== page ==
Jalil: Did globalisation stimulate increased inequality? A heterodox perspective

From the Introduction:

Global income inequality has been steadily rising since the 1980s. The sensational success of Thomas Piketty’s “Capital” shows that the topic resonates well with the global population. Many have argued that this has been the result of “globalisation” (Palma, 2006), another concept which is widely discussed but rarely defined. Most divide globalisation into economic globalisation, focusing on international trade and foreign direct investments, and political globalisation, focusing on institutional arrangements. This division hinges on the existence of a conceptual separation between political logic from economic policy, which seems untenable. The contour of the global economy, the structure of the global market, who can participate in it and how they can engage in exchange are seldom apolitical choices.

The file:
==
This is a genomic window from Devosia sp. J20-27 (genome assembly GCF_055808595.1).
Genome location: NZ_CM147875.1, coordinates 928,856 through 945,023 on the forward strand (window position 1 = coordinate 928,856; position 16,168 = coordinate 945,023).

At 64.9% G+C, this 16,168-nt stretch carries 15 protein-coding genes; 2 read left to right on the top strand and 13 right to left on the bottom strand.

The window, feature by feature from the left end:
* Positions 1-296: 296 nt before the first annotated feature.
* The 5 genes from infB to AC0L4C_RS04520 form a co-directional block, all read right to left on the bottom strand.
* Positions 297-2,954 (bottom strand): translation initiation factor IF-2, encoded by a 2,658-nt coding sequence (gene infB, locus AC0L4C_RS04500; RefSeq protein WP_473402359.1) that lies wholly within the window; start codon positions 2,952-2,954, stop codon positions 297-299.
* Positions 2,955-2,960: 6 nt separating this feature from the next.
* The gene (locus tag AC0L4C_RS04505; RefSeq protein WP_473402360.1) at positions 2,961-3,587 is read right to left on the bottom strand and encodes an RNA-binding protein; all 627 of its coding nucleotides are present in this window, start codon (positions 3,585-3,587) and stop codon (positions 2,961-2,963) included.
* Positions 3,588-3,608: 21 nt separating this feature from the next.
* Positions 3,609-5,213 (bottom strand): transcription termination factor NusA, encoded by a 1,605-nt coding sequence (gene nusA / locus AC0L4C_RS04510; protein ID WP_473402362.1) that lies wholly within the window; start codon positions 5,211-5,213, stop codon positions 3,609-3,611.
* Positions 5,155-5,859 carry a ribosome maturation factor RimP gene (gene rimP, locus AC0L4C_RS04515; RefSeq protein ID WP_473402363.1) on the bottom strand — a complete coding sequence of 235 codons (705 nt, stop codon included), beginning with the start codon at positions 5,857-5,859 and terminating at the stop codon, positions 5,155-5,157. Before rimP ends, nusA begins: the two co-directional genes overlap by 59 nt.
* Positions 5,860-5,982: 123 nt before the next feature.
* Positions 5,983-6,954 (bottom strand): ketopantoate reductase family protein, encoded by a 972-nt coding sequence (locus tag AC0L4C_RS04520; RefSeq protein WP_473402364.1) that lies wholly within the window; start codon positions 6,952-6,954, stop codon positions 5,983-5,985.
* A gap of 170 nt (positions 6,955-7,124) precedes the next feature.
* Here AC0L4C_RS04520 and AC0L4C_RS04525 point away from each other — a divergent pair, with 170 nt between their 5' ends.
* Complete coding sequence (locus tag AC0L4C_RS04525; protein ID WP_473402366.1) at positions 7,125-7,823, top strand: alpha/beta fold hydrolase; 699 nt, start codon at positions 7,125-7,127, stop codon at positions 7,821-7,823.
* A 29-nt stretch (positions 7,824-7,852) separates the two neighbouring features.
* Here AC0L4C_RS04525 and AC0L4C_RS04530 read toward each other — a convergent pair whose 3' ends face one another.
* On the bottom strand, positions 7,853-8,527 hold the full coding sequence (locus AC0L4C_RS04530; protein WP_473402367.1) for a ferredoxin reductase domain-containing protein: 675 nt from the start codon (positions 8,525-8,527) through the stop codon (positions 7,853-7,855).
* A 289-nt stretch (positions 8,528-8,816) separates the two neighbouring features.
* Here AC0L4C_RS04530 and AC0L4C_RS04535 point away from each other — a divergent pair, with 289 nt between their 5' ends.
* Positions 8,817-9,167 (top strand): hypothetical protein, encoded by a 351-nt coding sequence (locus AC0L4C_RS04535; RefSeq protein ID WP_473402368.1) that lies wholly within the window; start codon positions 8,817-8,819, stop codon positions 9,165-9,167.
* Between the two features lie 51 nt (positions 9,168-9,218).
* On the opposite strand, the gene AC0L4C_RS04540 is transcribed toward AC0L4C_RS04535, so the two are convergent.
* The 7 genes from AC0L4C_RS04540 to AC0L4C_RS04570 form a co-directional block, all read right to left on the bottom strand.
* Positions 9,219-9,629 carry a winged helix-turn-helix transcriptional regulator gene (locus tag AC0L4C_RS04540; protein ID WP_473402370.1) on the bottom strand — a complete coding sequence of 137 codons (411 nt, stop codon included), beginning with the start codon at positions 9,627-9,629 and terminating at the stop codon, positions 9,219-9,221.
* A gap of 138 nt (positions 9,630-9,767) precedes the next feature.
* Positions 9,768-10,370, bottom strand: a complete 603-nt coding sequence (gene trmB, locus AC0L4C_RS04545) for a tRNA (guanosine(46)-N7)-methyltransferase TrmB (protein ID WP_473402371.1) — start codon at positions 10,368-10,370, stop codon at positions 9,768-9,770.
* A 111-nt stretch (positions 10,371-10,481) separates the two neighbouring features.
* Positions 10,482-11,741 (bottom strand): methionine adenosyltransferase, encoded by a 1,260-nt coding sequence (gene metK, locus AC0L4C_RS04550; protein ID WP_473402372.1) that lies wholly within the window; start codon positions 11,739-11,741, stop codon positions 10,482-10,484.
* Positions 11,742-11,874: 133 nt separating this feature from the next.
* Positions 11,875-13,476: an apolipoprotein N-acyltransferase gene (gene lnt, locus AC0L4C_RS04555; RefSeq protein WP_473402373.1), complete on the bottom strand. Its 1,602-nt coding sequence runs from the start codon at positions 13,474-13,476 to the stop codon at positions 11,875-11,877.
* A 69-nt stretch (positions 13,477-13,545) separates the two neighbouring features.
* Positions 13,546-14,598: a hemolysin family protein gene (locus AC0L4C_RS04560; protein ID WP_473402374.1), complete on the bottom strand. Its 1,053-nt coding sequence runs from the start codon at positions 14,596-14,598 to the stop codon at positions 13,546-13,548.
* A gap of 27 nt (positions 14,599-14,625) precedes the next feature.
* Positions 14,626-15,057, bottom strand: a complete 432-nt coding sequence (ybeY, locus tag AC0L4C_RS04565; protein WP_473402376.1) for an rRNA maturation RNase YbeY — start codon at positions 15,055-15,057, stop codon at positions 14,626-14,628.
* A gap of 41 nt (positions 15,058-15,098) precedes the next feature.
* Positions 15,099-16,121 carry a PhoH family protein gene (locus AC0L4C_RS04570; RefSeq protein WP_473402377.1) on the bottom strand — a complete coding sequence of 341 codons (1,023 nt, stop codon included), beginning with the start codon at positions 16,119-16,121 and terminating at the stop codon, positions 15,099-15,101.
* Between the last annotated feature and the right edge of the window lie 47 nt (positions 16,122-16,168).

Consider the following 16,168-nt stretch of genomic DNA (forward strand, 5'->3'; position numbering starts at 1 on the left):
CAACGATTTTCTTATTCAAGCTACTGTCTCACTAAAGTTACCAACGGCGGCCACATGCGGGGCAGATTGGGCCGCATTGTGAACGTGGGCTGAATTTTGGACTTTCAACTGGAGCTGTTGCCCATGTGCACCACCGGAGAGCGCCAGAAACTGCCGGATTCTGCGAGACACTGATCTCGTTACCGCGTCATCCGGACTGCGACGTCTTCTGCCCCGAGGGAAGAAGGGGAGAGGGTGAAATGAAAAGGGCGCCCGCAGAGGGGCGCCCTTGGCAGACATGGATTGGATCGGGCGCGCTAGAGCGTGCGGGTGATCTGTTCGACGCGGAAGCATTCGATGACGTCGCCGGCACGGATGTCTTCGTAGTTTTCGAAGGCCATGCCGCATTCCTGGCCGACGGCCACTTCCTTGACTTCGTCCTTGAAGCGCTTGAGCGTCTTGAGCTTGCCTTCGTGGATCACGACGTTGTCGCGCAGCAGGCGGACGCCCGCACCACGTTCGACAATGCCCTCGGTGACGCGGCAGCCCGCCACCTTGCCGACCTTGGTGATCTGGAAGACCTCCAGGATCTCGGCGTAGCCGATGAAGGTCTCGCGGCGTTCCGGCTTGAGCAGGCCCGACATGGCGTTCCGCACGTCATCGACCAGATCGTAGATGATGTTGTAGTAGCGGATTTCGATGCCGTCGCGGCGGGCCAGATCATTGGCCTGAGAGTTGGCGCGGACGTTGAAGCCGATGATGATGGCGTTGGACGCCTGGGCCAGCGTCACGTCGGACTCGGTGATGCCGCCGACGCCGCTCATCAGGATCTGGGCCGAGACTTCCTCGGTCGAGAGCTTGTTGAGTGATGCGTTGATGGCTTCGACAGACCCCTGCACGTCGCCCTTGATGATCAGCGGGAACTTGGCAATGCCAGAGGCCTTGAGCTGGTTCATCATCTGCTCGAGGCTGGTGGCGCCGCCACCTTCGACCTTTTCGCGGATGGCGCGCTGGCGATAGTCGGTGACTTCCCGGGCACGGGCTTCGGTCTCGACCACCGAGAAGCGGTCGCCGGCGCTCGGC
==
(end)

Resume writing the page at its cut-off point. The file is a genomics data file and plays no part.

This paper showcases four scenarios to show that the “political economy” aspect of globalisation is important, and posits that the “neoliberal version of globalisation” has contributed significantly towards increased inequality rather than just globalization. This detrimental and pervasive effect of neoliberalism has been carried out through dismantling the welfare state, reduced power of trade unions, massive industrial consolidation, deregulation of the economy, increased financialization of the international economy and the belief in the primacy of “self-regulating” market. The author believes it is critical to specify that a specific form of globalisation is at fault rather than the whole idea of globalisation; otherwise many may wrongly associate increasing inequality as a necessary consequence of engaging with the global economy and thereby decide to disengage their country and move towards autarky, which might be detrimental. Also unless we define the form of globalisation that is damaging, the debate wrongly focuses on merits and demerits of globalisation rather than what form of global engagement suits an individual country the best. The challenge is to take advantage of globalisation while limiting its offsetting costs.


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